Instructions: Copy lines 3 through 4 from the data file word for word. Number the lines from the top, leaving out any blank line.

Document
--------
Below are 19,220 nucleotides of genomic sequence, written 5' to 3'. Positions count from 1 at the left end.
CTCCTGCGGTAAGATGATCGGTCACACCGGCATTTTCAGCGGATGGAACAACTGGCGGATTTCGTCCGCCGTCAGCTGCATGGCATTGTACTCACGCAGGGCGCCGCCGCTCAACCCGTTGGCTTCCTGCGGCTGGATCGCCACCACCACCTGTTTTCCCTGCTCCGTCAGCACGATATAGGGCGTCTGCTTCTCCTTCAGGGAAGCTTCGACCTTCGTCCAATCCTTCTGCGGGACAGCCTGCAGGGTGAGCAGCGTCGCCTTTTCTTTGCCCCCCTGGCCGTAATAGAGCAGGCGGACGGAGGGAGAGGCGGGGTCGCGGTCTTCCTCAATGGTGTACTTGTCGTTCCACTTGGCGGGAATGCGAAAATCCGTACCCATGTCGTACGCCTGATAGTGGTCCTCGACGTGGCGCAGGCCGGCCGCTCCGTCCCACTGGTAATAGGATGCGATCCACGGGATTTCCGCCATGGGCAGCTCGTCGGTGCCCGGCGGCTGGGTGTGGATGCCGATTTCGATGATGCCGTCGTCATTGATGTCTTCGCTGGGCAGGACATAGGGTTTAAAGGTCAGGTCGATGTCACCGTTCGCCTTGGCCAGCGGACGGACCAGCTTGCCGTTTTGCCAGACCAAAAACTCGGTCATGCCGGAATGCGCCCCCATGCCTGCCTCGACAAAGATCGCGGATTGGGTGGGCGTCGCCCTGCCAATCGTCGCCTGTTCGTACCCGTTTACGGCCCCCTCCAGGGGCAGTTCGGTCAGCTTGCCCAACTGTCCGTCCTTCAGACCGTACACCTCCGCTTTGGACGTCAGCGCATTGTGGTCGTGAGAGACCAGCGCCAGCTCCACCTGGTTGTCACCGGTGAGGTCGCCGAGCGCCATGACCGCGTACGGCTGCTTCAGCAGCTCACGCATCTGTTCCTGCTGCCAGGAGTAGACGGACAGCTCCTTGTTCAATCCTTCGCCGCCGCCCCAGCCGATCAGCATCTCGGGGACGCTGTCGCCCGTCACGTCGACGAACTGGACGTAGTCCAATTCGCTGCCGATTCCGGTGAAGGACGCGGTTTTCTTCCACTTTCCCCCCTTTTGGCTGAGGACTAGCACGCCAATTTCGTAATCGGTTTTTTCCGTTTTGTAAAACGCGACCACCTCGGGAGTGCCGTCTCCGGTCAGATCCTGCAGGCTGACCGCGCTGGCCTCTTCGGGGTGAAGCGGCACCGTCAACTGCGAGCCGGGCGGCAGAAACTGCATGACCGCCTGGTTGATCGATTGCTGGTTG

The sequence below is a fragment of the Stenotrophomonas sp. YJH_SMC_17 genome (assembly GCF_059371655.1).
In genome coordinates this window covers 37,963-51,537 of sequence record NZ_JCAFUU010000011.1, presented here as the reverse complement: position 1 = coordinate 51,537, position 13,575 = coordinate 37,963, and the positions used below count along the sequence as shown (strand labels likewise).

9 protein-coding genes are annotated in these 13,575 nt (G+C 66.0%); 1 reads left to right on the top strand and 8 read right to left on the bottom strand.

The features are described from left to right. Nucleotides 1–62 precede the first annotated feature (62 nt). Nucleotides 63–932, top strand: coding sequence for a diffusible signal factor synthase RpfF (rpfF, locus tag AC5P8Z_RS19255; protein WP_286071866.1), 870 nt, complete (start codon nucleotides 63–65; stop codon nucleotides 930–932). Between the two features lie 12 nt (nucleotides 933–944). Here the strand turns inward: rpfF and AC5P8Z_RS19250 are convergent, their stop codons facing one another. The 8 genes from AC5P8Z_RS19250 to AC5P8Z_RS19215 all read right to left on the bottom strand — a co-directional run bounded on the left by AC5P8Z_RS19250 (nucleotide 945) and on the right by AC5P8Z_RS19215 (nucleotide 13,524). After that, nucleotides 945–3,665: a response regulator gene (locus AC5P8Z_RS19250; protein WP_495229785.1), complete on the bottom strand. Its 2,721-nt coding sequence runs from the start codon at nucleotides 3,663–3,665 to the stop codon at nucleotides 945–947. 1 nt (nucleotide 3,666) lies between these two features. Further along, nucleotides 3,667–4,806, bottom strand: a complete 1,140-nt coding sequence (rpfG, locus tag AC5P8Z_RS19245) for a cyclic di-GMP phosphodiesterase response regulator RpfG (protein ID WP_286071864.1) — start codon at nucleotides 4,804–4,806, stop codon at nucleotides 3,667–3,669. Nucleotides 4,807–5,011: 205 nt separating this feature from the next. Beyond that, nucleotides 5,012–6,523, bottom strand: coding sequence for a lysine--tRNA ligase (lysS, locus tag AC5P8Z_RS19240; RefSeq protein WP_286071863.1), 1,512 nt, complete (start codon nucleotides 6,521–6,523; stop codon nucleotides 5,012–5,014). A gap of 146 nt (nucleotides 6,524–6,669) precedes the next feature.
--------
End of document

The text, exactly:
The sequence below is a fragment of the Stenotrophomonas sp. YJH_SMC_17 genome (assembly GCF_059371655.1).
In genome coordinates this window covers 37,963-51,537 of sequence record NZ_JCAFUU010000011.1, presented here as the reverse complement: position 1 = coordinate 51,537, position 13,575 = coordinate 37,963, and the positions used below count along the sequence as shown (strand labels likewise).